It is difficult to develop a modern technological savvy economy without a progressive and forward moving society. Authoritarian regimes always end up in the dilemma of government control versus growth. Vietnam has arrived at this critical juncture. The country is developing rapidly and is opening up to the West, but the authorities in power are unwilling to let go of the vise they have on the citizenry and the economy at large.
A growing number of companies, multinationals and even individual investors continue to consider the country as a rising market for international goods and services. Vietnam has a number of economic benefits that appeal to a wide variety of entrepreneurs, looking to either gain a foothold in the region or wanting to expand operations.
The key products of the country consist of black pepper, cashew nuts, coffee, fishery products, rice, rubber and tea. Information technology, high technology industries and general manufacturing constitute a growing segment of the economy. Vietnam has also become one of the leading oil producers in the region.
At the same time there are many impediments in making foreign investments, due to the complex bureaucracy that has evolved over time. Numerous challenges exist in navigating a system of business rules and regulations that are designed to maintain the government’s monopoly on power.
Many basic rights that are taken for granted elsewhere, are denied by an elite that wishes to cling to power. Through the use of censors, the government has either silenced or suppressed artists, poets, writers and other leaders of the intelligentsia. Any real freedom of thought, speech or even religion, has been curtailed by the various organs of the political leadership.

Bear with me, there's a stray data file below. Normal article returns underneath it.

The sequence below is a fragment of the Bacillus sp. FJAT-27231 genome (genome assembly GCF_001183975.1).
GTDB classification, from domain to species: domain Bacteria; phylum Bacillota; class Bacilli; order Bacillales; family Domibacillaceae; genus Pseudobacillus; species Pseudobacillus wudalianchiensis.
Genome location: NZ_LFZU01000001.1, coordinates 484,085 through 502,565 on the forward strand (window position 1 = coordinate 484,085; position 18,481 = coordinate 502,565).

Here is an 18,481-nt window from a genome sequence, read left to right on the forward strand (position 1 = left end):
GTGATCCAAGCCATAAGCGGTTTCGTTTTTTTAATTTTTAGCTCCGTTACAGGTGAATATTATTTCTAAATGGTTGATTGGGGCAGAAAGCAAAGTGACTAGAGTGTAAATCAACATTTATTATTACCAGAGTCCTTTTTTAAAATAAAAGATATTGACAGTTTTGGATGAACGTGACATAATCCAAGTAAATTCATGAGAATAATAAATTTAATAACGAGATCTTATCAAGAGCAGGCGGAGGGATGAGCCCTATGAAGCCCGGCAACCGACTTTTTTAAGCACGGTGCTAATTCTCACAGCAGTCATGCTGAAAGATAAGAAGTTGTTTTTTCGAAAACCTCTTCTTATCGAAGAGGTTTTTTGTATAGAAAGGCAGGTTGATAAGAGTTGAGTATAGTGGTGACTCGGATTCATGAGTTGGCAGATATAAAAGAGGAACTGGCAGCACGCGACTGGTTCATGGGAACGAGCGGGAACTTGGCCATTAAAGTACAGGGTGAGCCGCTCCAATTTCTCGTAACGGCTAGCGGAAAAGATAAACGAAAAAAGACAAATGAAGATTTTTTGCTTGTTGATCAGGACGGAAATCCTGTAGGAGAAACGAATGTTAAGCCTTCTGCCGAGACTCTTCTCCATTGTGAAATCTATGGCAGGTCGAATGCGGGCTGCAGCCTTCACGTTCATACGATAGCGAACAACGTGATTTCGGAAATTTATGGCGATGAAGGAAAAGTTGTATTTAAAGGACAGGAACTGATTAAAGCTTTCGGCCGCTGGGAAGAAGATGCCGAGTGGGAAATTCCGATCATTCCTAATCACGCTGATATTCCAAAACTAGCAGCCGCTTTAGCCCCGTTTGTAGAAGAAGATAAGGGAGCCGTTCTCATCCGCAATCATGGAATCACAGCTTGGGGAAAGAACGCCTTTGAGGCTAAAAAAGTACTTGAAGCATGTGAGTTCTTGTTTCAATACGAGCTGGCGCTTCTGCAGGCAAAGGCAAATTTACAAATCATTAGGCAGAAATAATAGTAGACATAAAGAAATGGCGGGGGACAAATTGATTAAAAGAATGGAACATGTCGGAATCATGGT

The press as it exists in Vietnam today, is merely a tool for propaganda that the authorities use with abandon. Journalism is a totally corrupt enterprise within the country. The written word regardless of its form, must adhere to a strict line of thought.
Despite the vision of a nation that is rich in culture and history, the Vietnamese as a whole are not permitted to express themselves in any way not approved of by government officials. If one cannot be intimidated or silenced they are exiled.
The country is now holding the 12th National Congress that meets every five years. What will be approved by the 1,510 members of the Communist leadership, is a new economic plan and the recommended candidates to the Central Committee. At the end of the conference there will also be a decision on who gets to be the party’s general secretary. This person is the de facto ruler of Vietnam.
The Central Committee comprises 16 of the most influential people in the country. Individuals serving here, possess a large patronage and support a type of crony socialism that permeates throughout the entire society. It has breed a system of governance that is massively corrupt.